What Is a Colectomy (Total or Ileostomy) and Who Needs It?
When a person’s colon becomes diseased or injured, it needs to be removed, or else it will lead to various healthcare complications such as diarrhea, bleeding, and severe illness. The healthcare process of removing the entire colon is known as a total colectomy. This process involves cutting out the colon and then joining the two remaining ends together with stitches or surgical attachments. However, the rectum may not be strong enough for such a procedure. So, to ensure the safe passage of stools, the small bowel is refashioned as a spout (ileostomy) from the right side of the stomach. Through this, fecal material drains into a bag stuck over the ileostomy.
A Total or Ileostomy Colectomy Procedure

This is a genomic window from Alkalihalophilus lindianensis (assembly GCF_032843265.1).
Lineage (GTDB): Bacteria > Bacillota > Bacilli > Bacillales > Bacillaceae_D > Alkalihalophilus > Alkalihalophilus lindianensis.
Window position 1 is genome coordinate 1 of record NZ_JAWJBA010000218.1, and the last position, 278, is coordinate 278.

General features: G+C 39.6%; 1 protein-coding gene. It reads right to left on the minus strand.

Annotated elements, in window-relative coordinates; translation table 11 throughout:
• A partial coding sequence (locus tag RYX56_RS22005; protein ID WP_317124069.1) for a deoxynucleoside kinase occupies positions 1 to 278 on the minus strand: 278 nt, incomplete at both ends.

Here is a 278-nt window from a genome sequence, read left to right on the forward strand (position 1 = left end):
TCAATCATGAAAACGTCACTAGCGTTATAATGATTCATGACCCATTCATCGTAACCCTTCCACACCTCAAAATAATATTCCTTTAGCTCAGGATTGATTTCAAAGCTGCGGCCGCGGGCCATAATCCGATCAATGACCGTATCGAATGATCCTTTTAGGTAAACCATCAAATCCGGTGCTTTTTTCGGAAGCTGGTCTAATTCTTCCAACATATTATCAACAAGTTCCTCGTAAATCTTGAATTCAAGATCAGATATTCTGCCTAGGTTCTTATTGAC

As with all surgeries, there are certain healthcare risks involved with a colectomy, whether it is a total or an ileostomy procedure. The patient should thoroughly discuss any potential risks and complications with his or her healthcare team. The operation is performed under general anesthesia, and the patient should be ready to stay for at least two weeks in the hospital. Having an ileostomy colectomy means living with a pouch to empty the bowels. This situation can be difficult and uncomfortable. However, there are alternatives to hanging a pouch from the side of the stomach. An internal pouch can be fashioned out of the bowels. Another method involves fixing a pouch to the rectum so that the bowel empties almost naturally. However, these alternative methods are still under development and are not 100% safe. After a colectomy operation, patients must stick with light exercises and activities for 4-8 weeks. Normal activities can usually be performed after several months.